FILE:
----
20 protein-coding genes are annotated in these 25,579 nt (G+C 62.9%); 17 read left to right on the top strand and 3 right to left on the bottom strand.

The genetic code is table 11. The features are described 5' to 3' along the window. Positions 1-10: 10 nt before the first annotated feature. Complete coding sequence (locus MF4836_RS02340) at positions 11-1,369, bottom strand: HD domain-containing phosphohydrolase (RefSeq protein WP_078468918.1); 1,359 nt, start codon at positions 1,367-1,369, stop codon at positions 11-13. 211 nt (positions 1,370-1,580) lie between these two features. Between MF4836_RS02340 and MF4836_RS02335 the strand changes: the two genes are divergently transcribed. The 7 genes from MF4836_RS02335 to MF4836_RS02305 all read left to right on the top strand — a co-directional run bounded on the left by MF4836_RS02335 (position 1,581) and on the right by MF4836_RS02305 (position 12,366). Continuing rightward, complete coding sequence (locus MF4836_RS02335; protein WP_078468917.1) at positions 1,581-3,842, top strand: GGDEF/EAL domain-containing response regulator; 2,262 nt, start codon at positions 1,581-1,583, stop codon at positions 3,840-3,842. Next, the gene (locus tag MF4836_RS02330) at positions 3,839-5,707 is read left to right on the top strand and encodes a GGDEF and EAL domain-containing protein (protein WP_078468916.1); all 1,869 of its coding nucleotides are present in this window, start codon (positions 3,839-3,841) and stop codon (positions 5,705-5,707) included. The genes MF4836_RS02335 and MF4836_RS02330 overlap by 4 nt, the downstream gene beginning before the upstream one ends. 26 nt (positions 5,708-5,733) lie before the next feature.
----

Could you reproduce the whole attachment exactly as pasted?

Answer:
20 protein-coding genes are annotated in these 25,579 nt (G+C 62.9%); 17 read left to right on the top strand and 3 right to left on the bottom strand.

The genetic code is table 11. The features are described 5' to 3' along the window. Positions 1-10: 10 nt before the first annotated feature. Complete coding sequence (locus MF4836_RS02340) at positions 11-1,369, bottom strand: HD domain-containing phosphohydrolase (RefSeq protein WP_078468918.1); 1,359 nt, start codon at positions 1,367-1,369, stop codon at positions 11-13. 211 nt (positions 1,370-1,580) lie between these two features. Between MF4836_RS02340 and MF4836_RS02335 the strand changes: the two genes are divergently transcribed. The 7 genes from MF4836_RS02335 to MF4836_RS02305 all read left to right on the top strand — a co-directional run bounded on the left by MF4836_RS02335 (position 1,581) and on the right by MF4836_RS02305 (position 12,366). Continuing rightward, complete coding sequence (locus MF4836_RS02335; protein WP_078468917.1) at positions 1,581-3,842, top strand: GGDEF/EAL domain-containing response regulator; 2,262 nt, start codon at positions 1,581-1,583, stop codon at positions 3,840-3,842. Next, the gene (locus tag MF4836_RS02330) at positions 3,839-5,707 is read left to right on the top strand and encodes a GGDEF and EAL domain-containing protein (protein WP_078468916.1); all 1,869 of its coding nucleotides are present in this window, start codon (positions 3,839-3,841) and stop codon (positions 5,705-5,707) included. The genes MF4836_RS02335 and MF4836_RS02330 overlap by 4 nt, the downstream gene beginning before the upstream one ends. 26 nt (positions 5,708-5,733) lie before the next feature.